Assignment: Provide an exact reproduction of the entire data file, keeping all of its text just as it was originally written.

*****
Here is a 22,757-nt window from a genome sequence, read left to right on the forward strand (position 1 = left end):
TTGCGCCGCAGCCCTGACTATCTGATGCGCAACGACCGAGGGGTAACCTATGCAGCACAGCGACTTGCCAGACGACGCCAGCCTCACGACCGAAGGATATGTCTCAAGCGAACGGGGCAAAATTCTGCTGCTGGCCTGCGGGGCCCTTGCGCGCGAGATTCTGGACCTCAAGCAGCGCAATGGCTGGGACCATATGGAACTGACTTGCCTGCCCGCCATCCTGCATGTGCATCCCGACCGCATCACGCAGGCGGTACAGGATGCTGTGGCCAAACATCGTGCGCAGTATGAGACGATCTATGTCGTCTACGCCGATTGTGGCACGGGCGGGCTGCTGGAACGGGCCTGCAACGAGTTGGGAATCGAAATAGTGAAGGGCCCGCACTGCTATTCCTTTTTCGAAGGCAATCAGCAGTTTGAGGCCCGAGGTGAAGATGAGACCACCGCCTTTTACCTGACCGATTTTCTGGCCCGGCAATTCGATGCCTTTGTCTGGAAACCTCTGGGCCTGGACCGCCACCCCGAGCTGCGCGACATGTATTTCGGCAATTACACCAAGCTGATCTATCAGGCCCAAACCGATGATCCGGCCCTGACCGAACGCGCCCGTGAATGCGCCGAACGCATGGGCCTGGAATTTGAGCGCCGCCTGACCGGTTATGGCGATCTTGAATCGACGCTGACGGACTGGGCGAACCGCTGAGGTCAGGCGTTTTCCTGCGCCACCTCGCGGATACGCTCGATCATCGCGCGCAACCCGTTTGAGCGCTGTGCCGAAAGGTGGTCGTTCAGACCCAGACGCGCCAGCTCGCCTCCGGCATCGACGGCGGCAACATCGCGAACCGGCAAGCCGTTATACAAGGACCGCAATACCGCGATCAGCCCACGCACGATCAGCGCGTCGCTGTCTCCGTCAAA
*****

Here is a 22,757-nt window from a genome sequence, read left to right on the forward strand (position 1 = left end):
TTGCGCCGCAGCCCTGACTATCTGATGCGCAACGACCGAGGGGTAACCTATGCAGCACAGCGACTTGCCAGACGACGCCAGCCTCACGACCGAAGGATATGTCTCAAGCGAACGGGGCAAAATTCTGCTGCTGGCCTGCGGGGCCCTTGCGCGCGAGATTCTGGACCTCAAGCAGCGCAATGGCTGGGACCATATGGAACTGACTTGCCTGCCCGCCATCCTGCATGTGCATCCCGACCGCATCACGCAGGCGGTACAGGATGCTGTGGCCAAACATCGTGCGCAGTATGAGACGATCTATGTCGTCTACGCCGATTGTGGCACGGGCGGGCTGCTGGAACGGGCCTGCAACGAGTTGGGAATCGAAATAGTGAAGGGCCCGCACTGCTATTCCTTTTTCGAAGGCAATCAGCAGTTTGAGGCCCGAGGTGAAGATGAGACCACCGCCTTTTACCTGACCGATTTTCTGGCCCGGCAATTCGATGCCTTTGTCTGGAAACCTCTGGGCCTGGACCGCCACCCCGAGCTGCGCGACATGTATTTCGGCAATTACACCAAGCTGATCTATCAGGCCCAAACCGATGATCCGGCCCTGACCGAACGCGCCCGTGAATGCGCCGAACGCATGGGCCTGGAATTTGAGCGCCGCCTGACCGGTTATGGCGATCTTGAATCGACGCTGACGGACTGGGCGAACCGCTGAGGTCAGGCGTTTTCCTGCGCCACCTCGCGGATACGCTCGATCATCGCGCGCAACCCGTTTGAGCGCTGTGCCGAAAGGTGGTCGTTCAGACCCAGACGCGCCAGCTCGCCTCCGGCATCGACGGCGGCAACATCGCGAACCGGCAAGCCGTTATACAAGGACCGCAATACCGCGATCAGCCCACGCACGATCAGCGCGTCGCTGTCTCCGTCAAA